Situated a bit north from the port, a 1933 former slaughterhouse has become the latest food mecca in Helsinki. Teurastamo, known also by its English name, The Abattoir, has kept its historical look and is gradually being taken over by hip new venues, primarily dedicated to food. The Abattoir’s summertime Thursday markets offer food carts and fresh produce at a farmer’s market. Cooking classes onsite inspire people to spend more creative time in their kitchens, and DJs and live music give the place a lively atmosphere. Stop in at one of the several restaurants for lunch or dinner, with menus ranging from traditional to fusion.

For about a dozen years only, Hietalahti Market Hall dealt in antiques, but Helsinki’s second oldest market, built in 1903, returned to its original purpose again in 2012: a food market. (Though there still is a popular daily summer flea market just outside the front doors.) Many locals come here for the fresh market ingredients but there are also plenty of dining options for lunch among the 119 shops inside. Stop in for a bowl of soup at Soppakeittiö. Other shops serve everything from fresh shrimp and sushi to kebabs and hamburgers. Korean street food, smoothies, imported cheeses are not uncommon and with a rather liberal policy for new vendors who come and go, you really don’t know what you might find here each week.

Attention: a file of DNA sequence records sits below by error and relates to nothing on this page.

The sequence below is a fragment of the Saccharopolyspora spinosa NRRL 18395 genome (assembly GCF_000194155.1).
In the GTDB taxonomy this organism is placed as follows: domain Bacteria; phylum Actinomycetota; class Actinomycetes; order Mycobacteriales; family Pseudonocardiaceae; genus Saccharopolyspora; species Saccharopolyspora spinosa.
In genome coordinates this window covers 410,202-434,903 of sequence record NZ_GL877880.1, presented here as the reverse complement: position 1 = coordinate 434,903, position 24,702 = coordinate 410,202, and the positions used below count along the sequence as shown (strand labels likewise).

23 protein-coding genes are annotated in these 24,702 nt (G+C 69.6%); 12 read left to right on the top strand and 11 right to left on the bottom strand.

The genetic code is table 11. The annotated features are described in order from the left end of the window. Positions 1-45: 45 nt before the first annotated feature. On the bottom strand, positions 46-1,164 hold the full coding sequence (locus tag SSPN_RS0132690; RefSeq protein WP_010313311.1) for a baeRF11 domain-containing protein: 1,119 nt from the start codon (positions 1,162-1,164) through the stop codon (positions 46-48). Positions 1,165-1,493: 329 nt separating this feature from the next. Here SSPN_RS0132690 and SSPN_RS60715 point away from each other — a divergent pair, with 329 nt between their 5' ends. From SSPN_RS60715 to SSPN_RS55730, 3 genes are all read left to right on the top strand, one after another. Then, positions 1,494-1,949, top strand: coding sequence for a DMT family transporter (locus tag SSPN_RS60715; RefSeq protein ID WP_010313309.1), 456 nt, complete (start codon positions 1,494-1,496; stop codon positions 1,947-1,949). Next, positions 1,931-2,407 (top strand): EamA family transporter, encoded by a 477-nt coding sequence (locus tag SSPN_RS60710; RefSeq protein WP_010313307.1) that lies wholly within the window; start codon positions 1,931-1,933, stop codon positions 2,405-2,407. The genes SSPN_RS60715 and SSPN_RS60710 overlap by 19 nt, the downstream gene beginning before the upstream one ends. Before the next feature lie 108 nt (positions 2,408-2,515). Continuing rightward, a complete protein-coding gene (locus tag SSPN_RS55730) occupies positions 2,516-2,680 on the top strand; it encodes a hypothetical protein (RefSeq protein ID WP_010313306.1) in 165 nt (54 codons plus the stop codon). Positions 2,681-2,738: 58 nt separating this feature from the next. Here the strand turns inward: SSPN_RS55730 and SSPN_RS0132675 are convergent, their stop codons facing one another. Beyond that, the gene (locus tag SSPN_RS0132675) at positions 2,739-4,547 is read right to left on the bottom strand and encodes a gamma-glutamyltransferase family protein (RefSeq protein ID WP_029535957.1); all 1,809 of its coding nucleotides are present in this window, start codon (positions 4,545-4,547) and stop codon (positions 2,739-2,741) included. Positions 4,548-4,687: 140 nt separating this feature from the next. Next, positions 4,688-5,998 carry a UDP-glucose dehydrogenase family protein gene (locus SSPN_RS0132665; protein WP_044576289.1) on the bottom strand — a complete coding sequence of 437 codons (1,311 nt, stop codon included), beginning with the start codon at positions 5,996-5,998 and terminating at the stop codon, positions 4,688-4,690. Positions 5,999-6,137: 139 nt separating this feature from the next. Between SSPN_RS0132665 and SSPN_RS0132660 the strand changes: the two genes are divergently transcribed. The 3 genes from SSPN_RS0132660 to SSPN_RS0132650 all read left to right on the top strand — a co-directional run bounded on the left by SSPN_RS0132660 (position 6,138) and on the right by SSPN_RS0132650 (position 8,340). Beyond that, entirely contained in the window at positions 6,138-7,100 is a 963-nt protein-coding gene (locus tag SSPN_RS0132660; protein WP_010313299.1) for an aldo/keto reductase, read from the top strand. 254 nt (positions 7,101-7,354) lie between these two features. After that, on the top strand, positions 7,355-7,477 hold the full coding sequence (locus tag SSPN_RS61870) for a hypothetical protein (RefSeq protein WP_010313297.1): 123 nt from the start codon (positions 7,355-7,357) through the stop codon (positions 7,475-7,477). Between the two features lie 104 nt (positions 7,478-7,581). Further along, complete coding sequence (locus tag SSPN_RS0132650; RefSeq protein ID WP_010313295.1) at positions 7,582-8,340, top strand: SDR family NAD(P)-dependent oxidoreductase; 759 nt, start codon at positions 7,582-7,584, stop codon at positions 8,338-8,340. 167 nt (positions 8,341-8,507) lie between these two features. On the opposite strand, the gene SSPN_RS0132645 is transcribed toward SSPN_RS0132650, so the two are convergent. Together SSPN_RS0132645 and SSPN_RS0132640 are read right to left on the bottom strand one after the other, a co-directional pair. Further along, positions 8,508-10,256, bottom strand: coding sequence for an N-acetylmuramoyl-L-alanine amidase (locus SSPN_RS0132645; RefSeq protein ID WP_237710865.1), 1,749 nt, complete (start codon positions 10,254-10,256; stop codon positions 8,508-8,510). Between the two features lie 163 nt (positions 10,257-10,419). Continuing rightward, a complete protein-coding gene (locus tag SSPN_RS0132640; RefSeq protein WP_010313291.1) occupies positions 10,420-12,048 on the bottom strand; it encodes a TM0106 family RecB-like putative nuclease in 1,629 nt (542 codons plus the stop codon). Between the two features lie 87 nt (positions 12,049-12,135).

Taking it to the Streets


Kirsti Tuominen, a former Nokia employee and now a promoter of Helsinki’s food scene, helped found Restaurant Day. Officially, it occurs four times each year and, with a nod from government, allows anyone who loves to cook to open a restaurant, café or simple food stand anywhere in Helsinki without all the red tape and permits that are required for a brick-and-mortar restaurant. The first event in 2011 was such a huge success that the practice has spread to over 60 other countries. Walk along Helsinki’s lovely Esplanade Park and odds are good you may see an amateur chef with a home-styled setup serving grilled food or ethnic dishes.

Finns don’t fear the chill. In March they celebrate food carts at the internationally recognized Streat Helsinki festival, which draws dozens of juried street vendors and over 30,000 hungry fans. In addition to the eats and some open-fire grilling, the event also hosts workshops.


Award Winning

From Thai food to tofu, from gourmet porridge cafes to craft brewpubs, the dining scene in Helsinki seems to cover all the bases. But one must also note that the Michelin Guide has taken notice of Finnish food. In 2015 the esteemed restaurant guide awarded stars to five city restaurants. One of these is Chef & Sommelier, which offers only a few tables, so reservations are essential. The restaurant is noted for its multi-course gourmet creations that offer modern takes on Finnish tastes and often incorporate wild foraged foods from the nation’s endless forests and fields. The chefs themselves bring the dishes to the table and talk passionately about the flavors, local ingredients, and methods of preparation. Additionally, the wine list is excellent and offers flights to pair with each course. For a very personal dining experience, this is that splurge meal you’ve promised yourself and one of many that will make your time in Helsinki unforgettable.

See blog posts about our Finland Trip, particularly the post about Finnish food!

Kevin Revolinski

Author, travel writer/photographer, world traveler. Writes about travel, hiking, camping, paddling, and craft beer.